Profile: Yarmouk Palestinian refugee camp
- 7 April 2015
- From the section Middle East
Yarmouk was for years considered by many the de facto capital of the Palestinian refugee diaspora.
When the Syrian authorities set out in 1957 to build an unofficial camp for those who fled or were displaced from their homes during the Arab-Israeli war of 1948-49, they allocated land about 8km (5 miles) south of central Damascus.
Within a few years, the camp had become one of the biggest in the Middle East and one of the capital's most populous and important districts. It was home to more than 150,000 registered refugees.
But five years of attritional civil war in Syria devastated Yarmouk, taking a heavy toll on its Palestinian inhabitants. Rebel fighters seized parts of the camp and the regime of Bashar al-Assad besieged it for months. Rights groups said more than 100 people died of starvation.
Now fewer than 18,000 refugees remain, and they face increasingly desperate circumstances.
The jihadist group Islamic State (IS) launched an offensive against the camp in March and is thought to hold up to 90% of it. With shortages of food, water, medicines and electricity, one UN official described the situation for the civilians there as "beyond inhumane".
Before it was ravaged by war, Yarmouk had a well-established infrastructure.
It had its own mosques, schools and public buildings. Literacy and numeracy rates among Palestinians in the camp were among the highest not just in Syria, but across the Arab world.
Living conditions were far better than those in other Palestinian refugee camps in Syria.
The camp was officially run by the Syrian ministry of social affairs and labour and the UN Relief and Works Agency (Unrwa) provided health and education services. It became a thriving suburb of the capital.
Much of Yarmouk's success was owed to a law passed in 1956 that granted Palestinian refugees almost the same rights as Syrian nationals, particularly in the areas of employment, trade and military service. It also significantly increased their freedom of movement, something refugees resident in neighbouring countries did not enjoy.
And after the military coup of 1963 that propelled the Baath Party to power, Palestinians in Yarmouk launched organisations to "resist" the Israeli occupation of their homeland. Thousands of youths joined newly established groups like Fatah and the Popular Front for the Liberation of Palestine (PFLP).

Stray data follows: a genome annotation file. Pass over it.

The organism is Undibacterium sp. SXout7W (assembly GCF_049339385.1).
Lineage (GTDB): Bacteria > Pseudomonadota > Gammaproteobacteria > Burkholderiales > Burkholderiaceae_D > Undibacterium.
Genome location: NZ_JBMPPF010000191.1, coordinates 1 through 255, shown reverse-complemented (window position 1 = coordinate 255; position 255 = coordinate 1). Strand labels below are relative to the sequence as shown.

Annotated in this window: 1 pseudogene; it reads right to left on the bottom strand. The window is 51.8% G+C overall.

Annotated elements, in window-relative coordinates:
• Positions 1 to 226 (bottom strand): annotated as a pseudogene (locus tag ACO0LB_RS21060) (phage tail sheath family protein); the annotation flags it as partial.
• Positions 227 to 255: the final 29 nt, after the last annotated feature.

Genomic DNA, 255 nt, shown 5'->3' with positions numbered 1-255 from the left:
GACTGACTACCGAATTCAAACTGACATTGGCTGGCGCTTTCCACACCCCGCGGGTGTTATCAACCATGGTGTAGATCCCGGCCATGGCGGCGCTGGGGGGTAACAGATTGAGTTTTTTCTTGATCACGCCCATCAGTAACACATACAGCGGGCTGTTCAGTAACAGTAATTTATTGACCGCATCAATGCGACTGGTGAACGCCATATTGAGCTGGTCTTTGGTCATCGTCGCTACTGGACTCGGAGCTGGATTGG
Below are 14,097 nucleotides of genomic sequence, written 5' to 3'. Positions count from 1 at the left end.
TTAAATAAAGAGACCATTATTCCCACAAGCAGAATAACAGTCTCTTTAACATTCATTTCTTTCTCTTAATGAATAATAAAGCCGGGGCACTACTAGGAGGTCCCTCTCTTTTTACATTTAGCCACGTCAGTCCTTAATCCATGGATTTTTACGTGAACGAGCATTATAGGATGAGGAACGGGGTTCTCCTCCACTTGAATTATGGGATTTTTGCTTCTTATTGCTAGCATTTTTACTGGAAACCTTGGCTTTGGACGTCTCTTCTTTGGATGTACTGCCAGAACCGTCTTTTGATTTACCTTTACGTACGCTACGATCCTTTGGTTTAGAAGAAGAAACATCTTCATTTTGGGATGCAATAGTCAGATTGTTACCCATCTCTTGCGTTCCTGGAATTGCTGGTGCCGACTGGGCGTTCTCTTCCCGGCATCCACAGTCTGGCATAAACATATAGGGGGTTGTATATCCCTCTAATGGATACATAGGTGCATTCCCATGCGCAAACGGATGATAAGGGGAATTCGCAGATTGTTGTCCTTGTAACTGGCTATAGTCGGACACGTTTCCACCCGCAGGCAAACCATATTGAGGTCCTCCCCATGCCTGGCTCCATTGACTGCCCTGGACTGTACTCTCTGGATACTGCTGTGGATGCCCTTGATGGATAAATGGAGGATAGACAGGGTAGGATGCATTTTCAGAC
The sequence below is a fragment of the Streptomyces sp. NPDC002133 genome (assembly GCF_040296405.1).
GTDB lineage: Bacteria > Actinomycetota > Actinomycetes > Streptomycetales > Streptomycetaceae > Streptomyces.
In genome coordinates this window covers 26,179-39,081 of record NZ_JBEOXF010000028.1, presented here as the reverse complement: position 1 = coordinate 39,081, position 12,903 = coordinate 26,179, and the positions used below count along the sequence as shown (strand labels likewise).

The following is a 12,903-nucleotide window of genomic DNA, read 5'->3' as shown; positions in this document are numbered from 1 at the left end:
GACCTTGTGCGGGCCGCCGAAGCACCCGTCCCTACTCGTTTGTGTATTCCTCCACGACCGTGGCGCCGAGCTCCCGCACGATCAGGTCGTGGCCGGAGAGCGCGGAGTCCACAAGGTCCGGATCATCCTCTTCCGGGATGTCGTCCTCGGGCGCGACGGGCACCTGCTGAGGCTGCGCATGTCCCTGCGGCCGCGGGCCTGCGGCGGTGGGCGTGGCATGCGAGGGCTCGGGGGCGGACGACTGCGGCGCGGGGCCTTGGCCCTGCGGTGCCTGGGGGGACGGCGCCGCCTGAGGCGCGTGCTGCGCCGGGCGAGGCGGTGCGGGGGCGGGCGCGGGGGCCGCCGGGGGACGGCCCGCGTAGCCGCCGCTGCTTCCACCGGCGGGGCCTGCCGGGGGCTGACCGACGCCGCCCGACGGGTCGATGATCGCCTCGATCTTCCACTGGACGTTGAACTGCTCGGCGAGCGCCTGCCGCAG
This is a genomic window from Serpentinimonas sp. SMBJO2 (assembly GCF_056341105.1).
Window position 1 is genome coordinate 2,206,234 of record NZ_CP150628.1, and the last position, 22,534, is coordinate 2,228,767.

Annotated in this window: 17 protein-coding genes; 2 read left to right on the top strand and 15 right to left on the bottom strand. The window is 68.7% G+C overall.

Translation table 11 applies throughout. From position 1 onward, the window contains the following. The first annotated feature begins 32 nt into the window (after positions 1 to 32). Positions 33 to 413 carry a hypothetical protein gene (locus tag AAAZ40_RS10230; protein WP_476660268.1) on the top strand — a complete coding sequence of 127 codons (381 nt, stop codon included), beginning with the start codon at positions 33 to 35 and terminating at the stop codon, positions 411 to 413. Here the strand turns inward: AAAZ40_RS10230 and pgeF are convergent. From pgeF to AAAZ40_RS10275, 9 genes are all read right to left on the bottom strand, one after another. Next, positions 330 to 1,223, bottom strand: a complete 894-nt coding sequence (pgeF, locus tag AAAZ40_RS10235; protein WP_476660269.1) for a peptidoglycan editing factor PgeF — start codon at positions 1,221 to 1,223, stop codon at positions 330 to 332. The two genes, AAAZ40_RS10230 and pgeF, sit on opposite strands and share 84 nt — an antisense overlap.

Hundreds of these youths were subsequently killed in battles with Israeli forces, many during the invasion of Lebanon in 1982.
Palestinian fighters were able to reach the front line under the protection of the Syrian army, whose troops were deployed in Lebanon between 1976 and 2005.
In 1983, the residents of Yarmouk experienced difficulties when then-Syrian President Hafez al-Assad barred Yasser Arafat, the leader of Fatah and the Palestinian Liberation Organisation (PLO), from the country. The Syrian government came to see Yarmouk as an opposition stronghold.
Afterwards, residents began to concentrate on commercial, rather than political and military activities. Yarmouk became a centre of commerce in Damascus.
With the PLO's relations with the Syrian government strained, the Palestinian Islamist movements Hamas and Islamic Jihad sought to fill the political power vacuum in Yarmouk, recruiting scores of youths to their causes.
Hamas's political leader Khaled Meshaal lived in Yarmouk until he refused to endorse President Bashar al-Assad's handling of the uprising against his rule.
Once the Hamas Political Bureau had relocated to Egypt and Qatar in early 2012, they declared their wholehearted support of the Syrian opposition.
Drawn into conflict
The departure of Hamas left the residents of Yarmouk without any political representation or protection. An offshoot of the Popular Front for the Liberation of Palestine - the General Command (PFLP-GC), which supports President Assad - soon deployed fighters around the camp, saying they wanted to prevent infiltration by the rebel Free Syrian Army (FSA).
This did not, however, prevent Yarmouk from being drawn into the conflict. The FSA seized control of parts of the camp from the PFLP-GC and in December 2011 government warplanes bombed it for the first time.
Since then, conditions for those left in the camp have deteriorated unrelentingly. The Islamic State militants who have overrun most of the camp are reportedly allied with another jihadist group in their push toward Damascus.
Yarmouk's remaining refugees are now caught in the crossfire between the jihadists, the rebels, and the regime and cut off from the food and supplies they desperately need.
A few hundred refugees reportedly escaped the camp in early April, but for the thousands still there life has barely been worse.